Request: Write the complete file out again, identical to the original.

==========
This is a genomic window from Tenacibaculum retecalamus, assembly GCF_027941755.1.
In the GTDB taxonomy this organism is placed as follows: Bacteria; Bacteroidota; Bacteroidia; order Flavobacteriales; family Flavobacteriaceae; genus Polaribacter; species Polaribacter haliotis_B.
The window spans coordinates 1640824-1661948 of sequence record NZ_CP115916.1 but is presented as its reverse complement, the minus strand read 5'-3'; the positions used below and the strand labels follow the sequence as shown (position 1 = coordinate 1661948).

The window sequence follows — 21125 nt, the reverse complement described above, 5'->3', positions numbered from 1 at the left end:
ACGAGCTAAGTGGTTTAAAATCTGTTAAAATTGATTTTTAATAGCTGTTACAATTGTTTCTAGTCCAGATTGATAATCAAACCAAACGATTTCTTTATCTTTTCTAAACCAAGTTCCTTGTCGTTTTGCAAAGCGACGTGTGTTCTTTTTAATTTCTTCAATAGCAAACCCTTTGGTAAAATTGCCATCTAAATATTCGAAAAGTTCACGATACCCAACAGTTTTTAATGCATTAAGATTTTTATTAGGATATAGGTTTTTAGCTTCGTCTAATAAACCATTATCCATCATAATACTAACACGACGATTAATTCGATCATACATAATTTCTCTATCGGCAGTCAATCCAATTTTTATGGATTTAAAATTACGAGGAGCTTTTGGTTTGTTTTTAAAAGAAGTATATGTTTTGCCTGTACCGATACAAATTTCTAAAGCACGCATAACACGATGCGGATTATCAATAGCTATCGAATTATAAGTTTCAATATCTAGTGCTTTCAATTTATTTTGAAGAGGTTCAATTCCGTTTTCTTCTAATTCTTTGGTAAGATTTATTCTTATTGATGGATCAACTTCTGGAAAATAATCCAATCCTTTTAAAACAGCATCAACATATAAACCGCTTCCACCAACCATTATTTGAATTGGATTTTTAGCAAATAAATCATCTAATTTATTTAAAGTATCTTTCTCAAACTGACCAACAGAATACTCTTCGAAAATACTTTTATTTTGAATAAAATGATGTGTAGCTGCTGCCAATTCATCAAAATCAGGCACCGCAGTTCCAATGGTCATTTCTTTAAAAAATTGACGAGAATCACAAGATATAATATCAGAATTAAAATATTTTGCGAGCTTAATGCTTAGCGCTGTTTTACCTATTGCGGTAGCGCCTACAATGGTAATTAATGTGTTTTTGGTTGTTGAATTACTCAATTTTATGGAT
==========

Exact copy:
This is a genomic window from Tenacibaculum retecalamus, assembly GCF_027941755.1.
In the GTDB taxonomy this organism is placed as follows: Bacteria; Bacteroidota; Bacteroidia; order Flavobacteriales; family Flavobacteriaceae; genus Polaribacter; species Polaribacter haliotis_B.
The window spans coordinates 1640824-1661948 of sequence record NZ_CP115916.1 but is presented as its reverse complement, the minus strand read 5'-3'; the positions used below and the strand labels follow the sequence as shown (position 1 = coordinate 1661948).

The window sequence follows — 21125 nt, the reverse complement described above, 5'->3', positions numbered from 1 at the left end:
ACGAGCTAAGTGGTTTAAAATCTGTTAAAATTGATTTTTAATAGCTGTTACAATTGTTTCTAGTCCAGATTGATAATCAAACCAAACGATTTCTTTATCTTTTCTAAACCAAGTTCCTTGTCGTTTTGCAAAGCGACGTGTGTTCTTTTTAATTTCTTCAATAGCAAACCCTTTGGTAAAATTGCCATCTAAATATTCGAAAAGTTCACGATACCCAACAGTTTTTAATGCATTAAGATTTTTATTAGGATATAGGTTTTTAGCTTCGTCTAATAAACCATTATCCATCATAATACTAACACGACGATTAATTCGATCATACATAATTTCTCTATCGGCAGTCAATCCAATTTTTATGGATTTAAAATTACGAGGAGCTTTTGGTTTGTTTTTAAAAGAAGTATATGTTTTGCCTGTACCGATACAAATTTCTAAAGCACGCATAACACGATGCGGATTATCAATAGCTATCGAATTATAAGTTTCAATATCTAGTGCTTTCAATTTATTTTGAAGAGGTTCAATTCCGTTTTCTTCTAATTCTTTGGTAAGATTTATTCTTATTGATGGATCAACTTCTGGAAAATAATCCAATCCTTTTAAAACAGCATCAACATATAAACCGCTTCCACCAACCATTATTTGAATTGGATTTTTAGCAAATAAATCATCTAATTTATTTAAAGTATCTTTCTCAAACTGACCAACAGAATACTCTTCGAAAATACTTTTATTTTGAATAAAATGATGTGTAGCTGCTGCCAATTCATCAAAATCAGGCACCGCAGTTCCAATGGTCATTTCTTTAAAAAATTGACGAGAATCACAAGATATAATATCAGAATTAAAATATTTTGCGAGCTTAATGCTTAGCGCTGTTTTACCTATTGCGGTAGCGCCTACAATGGTAATTAATGTGTTTTTGGTTGTTGAATTACTCAATTTTATGGAT